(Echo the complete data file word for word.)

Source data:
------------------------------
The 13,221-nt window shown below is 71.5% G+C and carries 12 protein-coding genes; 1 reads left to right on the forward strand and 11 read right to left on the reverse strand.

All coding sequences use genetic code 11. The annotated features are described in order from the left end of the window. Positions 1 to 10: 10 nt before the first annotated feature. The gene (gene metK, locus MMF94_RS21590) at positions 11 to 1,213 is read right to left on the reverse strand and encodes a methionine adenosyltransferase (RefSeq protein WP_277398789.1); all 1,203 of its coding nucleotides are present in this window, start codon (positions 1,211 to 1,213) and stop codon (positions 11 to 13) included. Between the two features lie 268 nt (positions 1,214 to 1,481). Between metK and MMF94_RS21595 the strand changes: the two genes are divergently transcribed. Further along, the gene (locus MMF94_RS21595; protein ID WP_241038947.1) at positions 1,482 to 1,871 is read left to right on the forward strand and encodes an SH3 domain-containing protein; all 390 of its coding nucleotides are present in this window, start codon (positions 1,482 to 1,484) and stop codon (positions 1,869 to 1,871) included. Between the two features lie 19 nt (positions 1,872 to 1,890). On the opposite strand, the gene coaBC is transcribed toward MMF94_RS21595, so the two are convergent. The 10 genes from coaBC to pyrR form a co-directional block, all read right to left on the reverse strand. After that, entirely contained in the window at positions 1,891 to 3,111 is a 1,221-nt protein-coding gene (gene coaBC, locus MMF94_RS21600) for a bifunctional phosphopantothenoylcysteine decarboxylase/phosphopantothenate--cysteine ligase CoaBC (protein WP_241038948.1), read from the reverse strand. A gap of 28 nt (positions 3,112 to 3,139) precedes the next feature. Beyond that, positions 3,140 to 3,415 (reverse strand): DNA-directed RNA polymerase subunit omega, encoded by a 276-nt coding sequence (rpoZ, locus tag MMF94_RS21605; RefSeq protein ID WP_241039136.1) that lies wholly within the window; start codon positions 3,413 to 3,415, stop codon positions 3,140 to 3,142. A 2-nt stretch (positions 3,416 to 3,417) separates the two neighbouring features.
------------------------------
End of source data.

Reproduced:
The 13,221-nt window shown below is 71.5% G+C and carries 12 protein-coding genes; 1 reads left to right on the forward strand and 11 read right to left on the reverse strand.

All coding sequences use genetic code 11. The annotated features are described in order from the left end of the window. Positions 1 to 10: 10 nt before the first annotated feature. The gene (gene metK, locus MMF94_RS21590) at positions 11 to 1,213 is read right to left on the reverse strand and encodes a methionine adenosyltransferase (RefSeq protein WP_277398789.1); all 1,203 of its coding nucleotides are present in this window, start codon (positions 1,211 to 1,213) and stop codon (positions 11 to 13) included. Between the two features lie 268 nt (positions 1,214 to 1,481). Between metK and MMF94_RS21595 the strand changes: the two genes are divergently transcribed. Further along, the gene (locus MMF94_RS21595; protein ID WP_241038947.1) at positions 1,482 to 1,871 is read left to right on the forward strand and encodes an SH3 domain-containing protein; all 390 of its coding nucleotides are present in this window, start codon (positions 1,482 to 1,484) and stop codon (positions 1,869 to 1,871) included. Between the two features lie 19 nt (positions 1,872 to 1,890). On the opposite strand, the gene coaBC is transcribed toward MMF94_RS21595, so the two are convergent. The 10 genes from coaBC to pyrR form a co-directional block, all read right to left on the reverse strand. After that, entirely contained in the window at positions 1,891 to 3,111 is a 1,221-nt protein-coding gene (gene coaBC, locus MMF94_RS21600) for a bifunctional phosphopantothenoylcysteine decarboxylase/phosphopantothenate--cysteine ligase CoaBC (protein WP_241038948.1), read from the reverse strand. A gap of 28 nt (positions 3,112 to 3,139) precedes the next feature. Beyond that, positions 3,140 to 3,415 (reverse strand): DNA-directed RNA polymerase subunit omega, encoded by a 276-nt coding sequence (rpoZ, locus tag MMF94_RS21605; RefSeq protein ID WP_241039136.1) that lies wholly within the window; start codon positions 3,413 to 3,415, stop codon positions 3,140 to 3,142. A 2-nt stretch (positions 3,416 to 3,417) separates the two neighbouring features.